Over The Sky
It's obvious that Mio Miyamasu likes Arata Kishimo, but when her friend Madoka expresses an interest in him, Mio inexplicably encourages Madoka to pursue him. Mio may have second thoughts about this later, but a huge obstacle emerges to block her way to telling him...
Whenever I read a description of a story involving a girl "helping" her rival get the attention of a boy that she, herself, likes, I get the School Days shudders...
Fortunately, it's not like that here. Instead, this one belongs to what I'll call the Plea For A Cosmic Do-Over genre, in which the lead has massively screwed up, either by sin of commission or, as here, omission, and things can only be fixed by supernatural intervention. The complaints may be handled by Field Agents of the Divine (e.g., Mirai), but in other cases they have to be taken Directly Upstairs (e.g., A Whisker Away.)
Especially frustrating for everyone here (including the audience) is that the party at the center of this, Mio... has some problems. Short version is, Mio's got such a fear of failure that she can't commit to anything (AKA learned helplessness), but she's gone beyond even that: if she's even ASKED anything that MIGHT require a commitment, she forgets that she was even asked. She's got the most infuriating case of Selective Amnesia since Shoma's in Starlight Promises, because she's begging for an intervention, but when she's asked WHAT she wants to do, all she can say is, more or less, "Wait, it's on the tip of my tongue..." (NOT a direct quote, but it's the general idea.) Still, if you can't express your supposedly deeply-held feelings on LITERAL pain of death, with nothing left to lose (and your life to potentially gain back), one might wonder how strongly you feel them in the first place- a point which occurs to some of the characters in the movie THEMSELVES, so it wasn't just ME.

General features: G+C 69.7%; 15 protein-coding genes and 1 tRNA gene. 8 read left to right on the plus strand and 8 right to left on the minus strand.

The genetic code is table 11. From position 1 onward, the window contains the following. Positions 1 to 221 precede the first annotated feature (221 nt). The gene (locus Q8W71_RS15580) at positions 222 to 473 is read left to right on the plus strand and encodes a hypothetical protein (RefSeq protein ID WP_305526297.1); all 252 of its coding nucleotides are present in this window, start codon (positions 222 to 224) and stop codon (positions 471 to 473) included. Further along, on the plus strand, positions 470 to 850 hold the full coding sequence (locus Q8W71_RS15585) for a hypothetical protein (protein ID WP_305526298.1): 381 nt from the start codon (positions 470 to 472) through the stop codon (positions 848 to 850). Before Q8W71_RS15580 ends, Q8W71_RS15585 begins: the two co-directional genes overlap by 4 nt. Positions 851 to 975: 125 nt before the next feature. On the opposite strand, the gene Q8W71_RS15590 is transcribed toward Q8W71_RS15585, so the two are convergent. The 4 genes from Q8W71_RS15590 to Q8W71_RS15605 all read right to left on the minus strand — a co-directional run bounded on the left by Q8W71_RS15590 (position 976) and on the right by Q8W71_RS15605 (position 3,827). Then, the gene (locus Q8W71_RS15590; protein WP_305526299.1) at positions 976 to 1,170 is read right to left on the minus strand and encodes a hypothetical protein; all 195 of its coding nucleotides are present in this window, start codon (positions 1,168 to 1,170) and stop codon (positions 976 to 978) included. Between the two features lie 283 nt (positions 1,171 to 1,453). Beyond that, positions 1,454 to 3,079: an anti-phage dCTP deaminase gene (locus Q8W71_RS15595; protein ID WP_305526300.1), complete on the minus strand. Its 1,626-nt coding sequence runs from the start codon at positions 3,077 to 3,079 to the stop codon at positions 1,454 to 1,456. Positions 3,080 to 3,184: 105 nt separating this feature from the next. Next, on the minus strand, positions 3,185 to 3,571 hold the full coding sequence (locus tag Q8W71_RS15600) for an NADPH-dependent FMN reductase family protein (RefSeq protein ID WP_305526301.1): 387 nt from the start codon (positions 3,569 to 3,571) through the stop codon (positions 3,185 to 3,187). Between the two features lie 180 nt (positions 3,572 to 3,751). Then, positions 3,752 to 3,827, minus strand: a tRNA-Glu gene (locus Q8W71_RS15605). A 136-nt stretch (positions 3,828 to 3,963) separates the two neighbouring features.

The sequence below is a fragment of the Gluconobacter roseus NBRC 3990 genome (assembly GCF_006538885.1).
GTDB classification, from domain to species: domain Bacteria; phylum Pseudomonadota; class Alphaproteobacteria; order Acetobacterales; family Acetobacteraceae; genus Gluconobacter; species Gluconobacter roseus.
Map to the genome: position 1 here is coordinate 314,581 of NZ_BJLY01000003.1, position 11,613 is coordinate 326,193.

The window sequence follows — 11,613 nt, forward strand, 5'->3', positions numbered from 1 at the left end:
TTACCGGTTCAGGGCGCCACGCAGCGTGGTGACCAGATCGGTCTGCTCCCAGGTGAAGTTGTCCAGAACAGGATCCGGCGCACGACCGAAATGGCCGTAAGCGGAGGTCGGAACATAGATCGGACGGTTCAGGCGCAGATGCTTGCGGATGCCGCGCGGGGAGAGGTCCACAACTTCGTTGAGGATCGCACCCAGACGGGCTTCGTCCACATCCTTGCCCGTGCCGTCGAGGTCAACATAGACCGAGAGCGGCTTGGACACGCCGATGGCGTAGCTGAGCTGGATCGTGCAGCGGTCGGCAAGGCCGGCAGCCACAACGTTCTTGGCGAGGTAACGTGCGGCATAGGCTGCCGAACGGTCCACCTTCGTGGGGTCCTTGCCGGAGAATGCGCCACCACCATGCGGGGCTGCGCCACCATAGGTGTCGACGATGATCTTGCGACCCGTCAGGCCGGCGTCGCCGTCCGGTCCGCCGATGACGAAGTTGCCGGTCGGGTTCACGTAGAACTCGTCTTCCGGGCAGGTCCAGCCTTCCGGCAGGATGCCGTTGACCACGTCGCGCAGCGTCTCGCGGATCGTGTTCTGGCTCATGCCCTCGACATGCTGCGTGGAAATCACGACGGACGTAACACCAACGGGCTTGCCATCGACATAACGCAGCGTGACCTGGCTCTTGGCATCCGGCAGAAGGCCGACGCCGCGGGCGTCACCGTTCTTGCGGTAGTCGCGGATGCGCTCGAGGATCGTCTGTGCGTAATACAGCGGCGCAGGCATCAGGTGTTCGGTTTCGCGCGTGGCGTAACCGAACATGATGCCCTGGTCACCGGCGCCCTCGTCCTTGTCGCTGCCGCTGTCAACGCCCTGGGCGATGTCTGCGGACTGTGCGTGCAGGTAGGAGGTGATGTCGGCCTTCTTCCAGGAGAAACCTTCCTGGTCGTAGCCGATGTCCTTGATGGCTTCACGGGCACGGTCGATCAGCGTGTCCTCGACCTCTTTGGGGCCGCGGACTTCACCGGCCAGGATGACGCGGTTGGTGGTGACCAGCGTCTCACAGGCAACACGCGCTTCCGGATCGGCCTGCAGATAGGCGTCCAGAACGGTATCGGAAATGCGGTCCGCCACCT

As for Arata, he's from a family that can readily manage out-of-body experiences, but seems to have problems doing the getting-back part. His body, his choice, he might say...EXCEPT for one person who has to labor incessantly just to keep him alive, who might have a very different take on that...
I did some Trainspotting: that "railway car moving across the ocean" bit was done in Fireworks. The scene with the official in the train station recalled a similar scene in Mirai. We have an SFX steal from Weathering With You. Mio gets to express her feelings in song (!), in a musical number that made me think of similar songs in shows like Frozen and their ilk. (The song is, alas, NOT as memorable as "Let It Go".) In short, the movie often seemed a smorgasbord of repurposed stuff from other shows. And, to reiterate the point, it's simply striking how quickly the resolve she expresses in her song, to Do The Right Thing, Break With The Past, and Save Herself, just simply evaporates. I KNOW that it's been SOP for someone in trouble to passively await rescue by the hero, but come ON, if she's not even willing to make the EFFORT...
I also thought it a little strange that someone wouldn't recognize a family member, even given that they hadn't seen them in a number of years- ESPECIALLY given that they had played a strarring role (of sorts) in a family-sundering tragedy...
Normally I'd go at least four stars on a movie like this, but honestly I felt like condemning Mio to a couple thousand years in Purgatory, OR until she Got Over Herself, whichever came first. She carries self-sabotage to depths seldom previously seen (in the mortal realm, anyway.) — Allen Moody
Recommended Audience: Mature Themes (Death, Peril, and most of all Peril of Death). I can't find an MPAA rating; I'd guess PG-13.
Version(s) Viewed: Crunchyroll video stream
Review Status: Full (1/1)
Over The Sky © 2020 Digital Network Animation
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